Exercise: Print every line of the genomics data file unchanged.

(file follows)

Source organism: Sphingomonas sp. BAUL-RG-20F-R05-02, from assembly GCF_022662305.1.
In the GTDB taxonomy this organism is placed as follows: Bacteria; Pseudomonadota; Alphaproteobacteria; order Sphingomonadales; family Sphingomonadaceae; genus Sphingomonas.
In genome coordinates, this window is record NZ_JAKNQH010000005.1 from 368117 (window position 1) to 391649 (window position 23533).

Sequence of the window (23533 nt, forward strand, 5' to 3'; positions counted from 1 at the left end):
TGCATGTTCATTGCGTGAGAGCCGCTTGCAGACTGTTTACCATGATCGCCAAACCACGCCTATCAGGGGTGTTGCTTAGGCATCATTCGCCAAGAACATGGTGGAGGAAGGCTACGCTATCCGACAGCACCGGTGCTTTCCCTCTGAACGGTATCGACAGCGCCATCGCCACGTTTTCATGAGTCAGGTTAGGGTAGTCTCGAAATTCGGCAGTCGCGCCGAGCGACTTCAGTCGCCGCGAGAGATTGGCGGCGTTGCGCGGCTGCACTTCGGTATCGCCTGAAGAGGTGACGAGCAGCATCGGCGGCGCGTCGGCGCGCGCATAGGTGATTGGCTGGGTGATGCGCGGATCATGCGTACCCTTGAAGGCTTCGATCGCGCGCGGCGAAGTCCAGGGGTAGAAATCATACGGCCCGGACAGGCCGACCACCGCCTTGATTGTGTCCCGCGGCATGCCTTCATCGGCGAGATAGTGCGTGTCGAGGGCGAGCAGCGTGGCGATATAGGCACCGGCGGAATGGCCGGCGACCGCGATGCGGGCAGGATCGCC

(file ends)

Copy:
Source organism: Sphingomonas sp. BAUL-RG-20F-R05-02, from assembly GCF_022662305.1.
In the GTDB taxonomy this organism is placed as follows: Bacteria; Pseudomonadota; Alphaproteobacteria; order Sphingomonadales; family Sphingomonadaceae; genus Sphingomonas.
In genome coordinates, this window is record NZ_JAKNQH010000005.1 from 368117 (window position 1) to 391649 (window position 23533).

Sequence of the window (23533 nt, forward strand, 5' to 3'; positions counted from 1 at the left end):
TGCATGTTCATTGCGTGAGAGCCGCTTGCAGACTGTTTACCATGATCGCCAAACCACGCCTATCAGGGGTGTTGCTTAGGCATCATTCGCCAAGAACATGGTGGAGGAAGGCTACGCTATCCGACAGCACCGGTGCTTTCCCTCTGAACGGTATCGACAGCGCCATCGCCACGTTTTCATGAGTCAGGTTAGGGTAGTCTCGAAATTCGGCAGTCGCGCCGAGCGACTTCAGTCGCCGCGAGAGATTGGCGGCGTTGCGCGGCTGCACTTCGGTATCGCCTGAAGAGGTGACGAGCAGCATCGGCGGCGCGTCGGCGCGCGCATAGGTGATTGGCTGGGTGATGCGCGGATCATGCGTACCCTTGAAGGCTTCGATCGCGCGCGGCGAAGTCCAGGGGTAGAAATCATACGGCCCGGACAGGCCGACCACCGCCTTGATTGTGTCCCGCGGCATGCCTTCATCGGCGAGATAGTGCGTGTCGAGGGCGAGCAGCGTGGCGATATAGGCACCGGCGGAATGGCCGGCGACCGCGATGCGGGCAGGATCGCC